Wednesday, July 18, 2012

Beer and Salt

My grandmother used to salt her beer. I wonder what she would make of the plethora of salts available on the market?

There is a vigorous debate between science of cookery guy, Harold McGee and salt aficionado, Mark Bitterman. The whole gamut of salt stuff can be seen found at ciao samin. I tend to follow the science guy. I can only taste a few differences between the salts and attribute that largely to granule size and shape.

This post was going to take the piss out of the beer specialists and the overly delicate gourmet sensibilities but a funny thing happened on the way.

So, you know how salt can intensive flavours. Well, it can do it for beer. I wouldn't recommend salting an already delicious brew but if you are tasting a white or any beer in lager family and finding it a little flat in flavour, then try some salt.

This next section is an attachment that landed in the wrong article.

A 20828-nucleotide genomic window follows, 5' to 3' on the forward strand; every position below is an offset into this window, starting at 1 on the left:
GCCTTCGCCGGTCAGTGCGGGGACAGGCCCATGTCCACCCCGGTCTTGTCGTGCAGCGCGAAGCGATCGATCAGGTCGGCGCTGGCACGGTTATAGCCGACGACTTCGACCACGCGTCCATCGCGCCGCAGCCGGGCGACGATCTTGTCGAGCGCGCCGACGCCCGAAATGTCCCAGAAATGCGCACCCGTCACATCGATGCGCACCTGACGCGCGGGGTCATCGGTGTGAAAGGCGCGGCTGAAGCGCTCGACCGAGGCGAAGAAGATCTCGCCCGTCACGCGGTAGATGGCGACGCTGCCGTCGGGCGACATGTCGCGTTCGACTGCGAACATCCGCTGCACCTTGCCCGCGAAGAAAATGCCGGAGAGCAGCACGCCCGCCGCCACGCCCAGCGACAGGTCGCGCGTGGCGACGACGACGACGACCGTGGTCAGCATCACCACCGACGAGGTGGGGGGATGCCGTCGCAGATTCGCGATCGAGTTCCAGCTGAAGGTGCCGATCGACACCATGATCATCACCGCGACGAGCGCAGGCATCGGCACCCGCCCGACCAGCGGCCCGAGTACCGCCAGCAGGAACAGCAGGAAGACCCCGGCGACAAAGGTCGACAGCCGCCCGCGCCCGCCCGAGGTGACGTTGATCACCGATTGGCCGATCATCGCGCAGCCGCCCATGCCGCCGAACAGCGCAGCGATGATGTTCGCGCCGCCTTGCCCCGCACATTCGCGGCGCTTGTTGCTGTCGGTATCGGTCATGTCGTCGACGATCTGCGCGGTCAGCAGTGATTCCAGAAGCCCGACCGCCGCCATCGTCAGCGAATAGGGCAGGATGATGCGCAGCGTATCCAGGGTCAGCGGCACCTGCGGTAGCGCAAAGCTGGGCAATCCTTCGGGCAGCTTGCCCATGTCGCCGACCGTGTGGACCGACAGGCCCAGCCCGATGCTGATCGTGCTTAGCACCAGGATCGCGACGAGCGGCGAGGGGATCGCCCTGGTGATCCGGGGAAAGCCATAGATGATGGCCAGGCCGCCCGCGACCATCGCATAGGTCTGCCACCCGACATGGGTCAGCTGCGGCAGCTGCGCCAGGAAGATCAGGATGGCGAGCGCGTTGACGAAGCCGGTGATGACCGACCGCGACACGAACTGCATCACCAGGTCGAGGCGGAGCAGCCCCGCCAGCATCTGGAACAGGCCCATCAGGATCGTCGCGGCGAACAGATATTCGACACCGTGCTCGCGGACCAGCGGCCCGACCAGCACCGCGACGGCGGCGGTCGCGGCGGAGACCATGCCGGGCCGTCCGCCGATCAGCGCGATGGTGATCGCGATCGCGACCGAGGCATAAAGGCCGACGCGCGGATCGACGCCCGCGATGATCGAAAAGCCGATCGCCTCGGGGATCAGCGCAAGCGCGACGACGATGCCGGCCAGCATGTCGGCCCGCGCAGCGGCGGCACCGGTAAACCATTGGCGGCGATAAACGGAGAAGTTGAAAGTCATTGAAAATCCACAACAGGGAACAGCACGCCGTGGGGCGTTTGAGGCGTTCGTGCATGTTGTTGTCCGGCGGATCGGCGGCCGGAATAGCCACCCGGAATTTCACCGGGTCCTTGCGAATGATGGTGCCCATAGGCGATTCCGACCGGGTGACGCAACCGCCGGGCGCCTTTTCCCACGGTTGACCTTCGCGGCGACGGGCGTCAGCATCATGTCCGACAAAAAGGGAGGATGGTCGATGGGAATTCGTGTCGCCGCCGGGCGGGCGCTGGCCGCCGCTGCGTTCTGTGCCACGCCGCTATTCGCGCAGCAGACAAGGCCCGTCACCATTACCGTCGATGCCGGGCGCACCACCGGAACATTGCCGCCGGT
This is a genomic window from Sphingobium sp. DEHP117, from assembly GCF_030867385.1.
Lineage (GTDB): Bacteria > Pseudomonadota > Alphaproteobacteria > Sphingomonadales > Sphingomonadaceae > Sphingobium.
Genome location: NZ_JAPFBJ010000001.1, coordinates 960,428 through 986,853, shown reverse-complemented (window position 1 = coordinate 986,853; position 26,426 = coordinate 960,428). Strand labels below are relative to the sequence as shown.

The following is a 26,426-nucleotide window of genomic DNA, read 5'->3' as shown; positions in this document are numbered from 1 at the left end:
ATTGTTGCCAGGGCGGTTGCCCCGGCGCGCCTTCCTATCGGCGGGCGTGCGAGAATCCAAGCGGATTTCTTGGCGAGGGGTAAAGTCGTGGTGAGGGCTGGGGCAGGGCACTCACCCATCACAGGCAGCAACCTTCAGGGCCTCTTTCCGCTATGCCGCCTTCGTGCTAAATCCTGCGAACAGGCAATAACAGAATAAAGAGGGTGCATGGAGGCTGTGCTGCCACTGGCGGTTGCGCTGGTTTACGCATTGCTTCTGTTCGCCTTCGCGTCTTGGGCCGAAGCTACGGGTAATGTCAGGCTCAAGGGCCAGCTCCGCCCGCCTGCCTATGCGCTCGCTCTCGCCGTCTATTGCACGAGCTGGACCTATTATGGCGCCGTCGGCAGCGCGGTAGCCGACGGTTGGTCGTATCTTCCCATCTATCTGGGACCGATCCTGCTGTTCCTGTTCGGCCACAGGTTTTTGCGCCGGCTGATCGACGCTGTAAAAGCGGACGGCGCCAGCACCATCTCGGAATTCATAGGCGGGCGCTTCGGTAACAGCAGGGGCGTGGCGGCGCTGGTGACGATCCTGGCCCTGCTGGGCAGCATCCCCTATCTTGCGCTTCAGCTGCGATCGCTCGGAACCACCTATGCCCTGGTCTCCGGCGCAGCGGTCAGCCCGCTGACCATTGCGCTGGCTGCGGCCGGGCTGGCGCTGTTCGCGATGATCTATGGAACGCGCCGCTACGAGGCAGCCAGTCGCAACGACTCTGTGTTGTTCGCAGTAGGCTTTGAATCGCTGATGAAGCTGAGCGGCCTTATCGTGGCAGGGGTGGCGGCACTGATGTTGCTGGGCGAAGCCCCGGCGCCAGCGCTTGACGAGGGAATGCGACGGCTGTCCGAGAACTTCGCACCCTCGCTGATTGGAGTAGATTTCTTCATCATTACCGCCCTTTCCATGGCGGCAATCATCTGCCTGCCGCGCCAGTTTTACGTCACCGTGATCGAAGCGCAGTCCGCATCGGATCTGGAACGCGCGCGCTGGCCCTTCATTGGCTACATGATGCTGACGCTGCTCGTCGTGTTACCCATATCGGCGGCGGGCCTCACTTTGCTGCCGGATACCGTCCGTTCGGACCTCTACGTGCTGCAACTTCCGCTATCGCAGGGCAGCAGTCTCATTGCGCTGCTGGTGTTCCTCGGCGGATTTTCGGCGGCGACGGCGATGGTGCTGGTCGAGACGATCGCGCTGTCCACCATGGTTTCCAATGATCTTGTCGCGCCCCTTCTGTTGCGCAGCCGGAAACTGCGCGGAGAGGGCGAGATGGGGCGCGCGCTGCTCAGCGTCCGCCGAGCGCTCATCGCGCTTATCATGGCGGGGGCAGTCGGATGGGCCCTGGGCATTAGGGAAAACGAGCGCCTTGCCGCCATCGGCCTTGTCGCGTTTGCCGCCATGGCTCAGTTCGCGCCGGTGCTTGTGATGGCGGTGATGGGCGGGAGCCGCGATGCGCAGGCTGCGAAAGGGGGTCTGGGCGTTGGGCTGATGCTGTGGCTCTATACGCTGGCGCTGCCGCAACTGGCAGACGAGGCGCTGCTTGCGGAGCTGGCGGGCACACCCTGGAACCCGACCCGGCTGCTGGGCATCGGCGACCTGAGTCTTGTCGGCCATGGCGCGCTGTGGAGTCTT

I tried a number of salts and also found something interesting. The flavoured salts (smoked sea salt, salts with herbs, sel gris) can add a punch of flavour. When adding the smoked salt, it gave the faint memory of a rauchbier and the herbs tasted herby.  What else were you expecting?

I am sure there are some beer purists who may be snorting a bit about this but a great beer style, Gose, uses sea water and has a slight sourness to it. To this point, it may be interesting to foul your beer with a few more additives - citric acid, lime, yuzu, blood orange, sour cherry and grapefruit come to mind.

The U-Brew-it, Fermentations, that I frequent isn't keen on bringing in wild yeast for obvious reasons but I love sour beers. This may be a way to use a good Belgian ale base and bring it home for doctoring. Maybe I'll fool around a little bit and write up some of the more interesting experiments.

So, I guessed I learned my lesson. Don't laugh at grandma.

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